Molecular Evidence Of Leishmania Major In Sergentomyia Minuta In Tunisia | 32173
ISSN: 2161-1165

Epidemiology: Open Access
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Molecular evidence of Leishmania major in Sergentomyia minuta in Tunisia

3rd International Conference on Epidemiology & Public Health

Jihene Bettaieb, Kaouther Jaouadi, Wissem Ghawar and Afif Ben Salah

Posters-Accepted Abstracts: Epidemiology (Sunnyvale)

DOI: 10.4172/2161-1165.S1.012


Introduction: Phlebotomus species are known to be the transmission vectors of Leishmania (L.) in different areas of the world.
However, some researchers have hypothesized that Sergentomyia (S.) genus phlebotomine sand flies are capable of transmitting
Leishmania parasites.
Materials & Methods: Sand flies were collected from south Tunisia in 2013. DNA was extracted from individual sand flies and
parasite DNA was detected by PCR amplification of the ribosomal internal transcribed spacer 1 and DNA sequencing.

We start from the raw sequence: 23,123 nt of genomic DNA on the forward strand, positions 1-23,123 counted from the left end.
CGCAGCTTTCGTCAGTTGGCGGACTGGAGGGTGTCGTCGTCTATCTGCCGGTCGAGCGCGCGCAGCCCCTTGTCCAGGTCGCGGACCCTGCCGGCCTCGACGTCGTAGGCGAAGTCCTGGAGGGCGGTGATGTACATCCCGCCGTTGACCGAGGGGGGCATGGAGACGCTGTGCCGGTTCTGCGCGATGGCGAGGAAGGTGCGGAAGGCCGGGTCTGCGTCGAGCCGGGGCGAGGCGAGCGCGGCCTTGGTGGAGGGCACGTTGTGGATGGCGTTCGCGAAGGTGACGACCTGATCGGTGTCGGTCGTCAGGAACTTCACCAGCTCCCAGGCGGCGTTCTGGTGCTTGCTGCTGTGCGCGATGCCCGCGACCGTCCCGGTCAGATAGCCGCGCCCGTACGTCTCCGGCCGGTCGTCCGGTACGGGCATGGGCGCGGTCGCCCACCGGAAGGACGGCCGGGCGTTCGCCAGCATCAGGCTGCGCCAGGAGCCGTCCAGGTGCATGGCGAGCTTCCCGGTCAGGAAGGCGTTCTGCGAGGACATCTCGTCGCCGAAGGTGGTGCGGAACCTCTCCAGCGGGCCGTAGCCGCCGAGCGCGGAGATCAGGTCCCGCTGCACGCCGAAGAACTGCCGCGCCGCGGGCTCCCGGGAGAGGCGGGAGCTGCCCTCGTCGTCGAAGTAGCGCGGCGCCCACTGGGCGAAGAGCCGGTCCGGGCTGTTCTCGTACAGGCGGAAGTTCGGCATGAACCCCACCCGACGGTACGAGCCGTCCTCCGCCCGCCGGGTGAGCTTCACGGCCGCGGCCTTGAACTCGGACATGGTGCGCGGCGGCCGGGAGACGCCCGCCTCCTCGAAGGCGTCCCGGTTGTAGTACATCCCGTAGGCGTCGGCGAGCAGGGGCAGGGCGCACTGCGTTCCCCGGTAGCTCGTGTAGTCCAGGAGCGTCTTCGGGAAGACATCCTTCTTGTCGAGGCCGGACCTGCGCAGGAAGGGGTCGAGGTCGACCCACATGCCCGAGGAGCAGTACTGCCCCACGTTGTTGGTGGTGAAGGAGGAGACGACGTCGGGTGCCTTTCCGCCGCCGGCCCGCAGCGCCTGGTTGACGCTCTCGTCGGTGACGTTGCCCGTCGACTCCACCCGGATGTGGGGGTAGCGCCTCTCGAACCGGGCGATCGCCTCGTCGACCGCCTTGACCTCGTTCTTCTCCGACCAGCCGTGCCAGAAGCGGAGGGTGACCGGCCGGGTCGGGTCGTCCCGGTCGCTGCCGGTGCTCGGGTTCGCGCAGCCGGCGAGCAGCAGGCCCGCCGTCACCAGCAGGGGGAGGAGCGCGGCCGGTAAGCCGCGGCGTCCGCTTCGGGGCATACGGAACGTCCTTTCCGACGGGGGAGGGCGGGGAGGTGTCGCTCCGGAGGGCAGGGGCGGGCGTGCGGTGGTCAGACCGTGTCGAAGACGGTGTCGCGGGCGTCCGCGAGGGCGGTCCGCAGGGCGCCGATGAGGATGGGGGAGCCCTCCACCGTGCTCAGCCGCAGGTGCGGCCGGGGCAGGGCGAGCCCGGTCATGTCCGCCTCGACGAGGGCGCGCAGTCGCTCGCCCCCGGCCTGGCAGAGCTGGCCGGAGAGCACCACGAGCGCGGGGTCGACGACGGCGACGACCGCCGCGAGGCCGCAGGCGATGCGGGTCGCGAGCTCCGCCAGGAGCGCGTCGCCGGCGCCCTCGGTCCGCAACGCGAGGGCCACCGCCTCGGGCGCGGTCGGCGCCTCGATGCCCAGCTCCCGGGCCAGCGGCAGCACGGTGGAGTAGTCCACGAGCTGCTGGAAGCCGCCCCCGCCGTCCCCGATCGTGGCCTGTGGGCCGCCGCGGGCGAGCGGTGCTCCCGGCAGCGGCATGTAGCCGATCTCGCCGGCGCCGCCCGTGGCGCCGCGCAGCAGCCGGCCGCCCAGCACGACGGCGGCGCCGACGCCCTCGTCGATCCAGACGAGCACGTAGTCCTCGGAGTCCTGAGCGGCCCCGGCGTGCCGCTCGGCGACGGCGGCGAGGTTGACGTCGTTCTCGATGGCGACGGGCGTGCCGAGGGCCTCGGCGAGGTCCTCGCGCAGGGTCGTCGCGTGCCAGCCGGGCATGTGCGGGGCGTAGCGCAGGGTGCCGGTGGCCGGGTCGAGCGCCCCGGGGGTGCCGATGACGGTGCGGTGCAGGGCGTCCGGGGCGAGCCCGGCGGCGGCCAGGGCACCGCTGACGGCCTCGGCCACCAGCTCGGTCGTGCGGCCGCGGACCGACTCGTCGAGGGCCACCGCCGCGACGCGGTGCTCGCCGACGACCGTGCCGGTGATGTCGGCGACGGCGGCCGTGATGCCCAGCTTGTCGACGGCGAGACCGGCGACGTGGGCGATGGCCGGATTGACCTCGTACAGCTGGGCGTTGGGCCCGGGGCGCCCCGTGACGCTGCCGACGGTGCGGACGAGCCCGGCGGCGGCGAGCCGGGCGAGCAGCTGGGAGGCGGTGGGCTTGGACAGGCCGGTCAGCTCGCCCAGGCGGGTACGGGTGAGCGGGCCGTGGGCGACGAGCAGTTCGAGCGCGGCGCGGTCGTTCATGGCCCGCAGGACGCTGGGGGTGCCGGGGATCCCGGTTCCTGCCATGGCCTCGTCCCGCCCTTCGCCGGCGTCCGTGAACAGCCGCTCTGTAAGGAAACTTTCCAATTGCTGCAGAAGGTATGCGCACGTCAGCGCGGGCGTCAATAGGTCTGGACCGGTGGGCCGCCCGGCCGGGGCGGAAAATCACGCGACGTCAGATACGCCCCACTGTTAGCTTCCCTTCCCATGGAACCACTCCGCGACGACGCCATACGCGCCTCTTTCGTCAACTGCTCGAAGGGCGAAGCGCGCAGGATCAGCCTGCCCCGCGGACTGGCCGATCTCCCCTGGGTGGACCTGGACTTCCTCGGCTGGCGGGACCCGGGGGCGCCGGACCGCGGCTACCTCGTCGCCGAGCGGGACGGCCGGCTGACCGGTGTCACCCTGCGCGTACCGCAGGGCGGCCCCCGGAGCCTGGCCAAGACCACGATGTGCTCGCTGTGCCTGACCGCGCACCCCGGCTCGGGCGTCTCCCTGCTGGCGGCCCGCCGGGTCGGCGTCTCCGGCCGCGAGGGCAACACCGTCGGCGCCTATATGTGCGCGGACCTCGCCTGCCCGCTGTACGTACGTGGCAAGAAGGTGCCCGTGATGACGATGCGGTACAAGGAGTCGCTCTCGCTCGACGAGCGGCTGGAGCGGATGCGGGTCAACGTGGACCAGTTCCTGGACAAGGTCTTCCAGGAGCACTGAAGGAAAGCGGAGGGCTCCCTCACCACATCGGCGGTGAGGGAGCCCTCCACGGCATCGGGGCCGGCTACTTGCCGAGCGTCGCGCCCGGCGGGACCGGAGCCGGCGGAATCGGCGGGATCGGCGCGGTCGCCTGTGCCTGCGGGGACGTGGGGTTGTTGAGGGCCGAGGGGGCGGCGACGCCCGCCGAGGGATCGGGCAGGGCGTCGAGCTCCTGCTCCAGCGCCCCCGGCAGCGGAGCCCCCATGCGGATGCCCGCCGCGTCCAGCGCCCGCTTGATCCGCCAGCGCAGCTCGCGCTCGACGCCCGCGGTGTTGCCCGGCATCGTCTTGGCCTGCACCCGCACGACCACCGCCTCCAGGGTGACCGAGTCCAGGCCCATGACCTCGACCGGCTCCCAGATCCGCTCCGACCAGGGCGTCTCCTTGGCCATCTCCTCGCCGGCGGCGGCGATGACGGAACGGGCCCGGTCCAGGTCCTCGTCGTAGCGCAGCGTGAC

Results: L. infantum DNA was identified in one specimen of S. dreyfussi. This is the first report of Leishmania DNA detection
from naturally infected wild-caught S. dreyfussi. Our finding supports the assumption that L. infantum transmission via
Sergentomyia is possible.
Conclusion: Currently, no local data is available on infecting Sergentomyia ssp determining whether Sergentomyia is a potential
vector of Leishmania is crucial to understanding the parasite–vector transmission cycle in different areas of the world.


Jihene Bettaieb is working in Laboratory of Medical Epidemiology, Pasteur Institute of Tunis, Tunisia.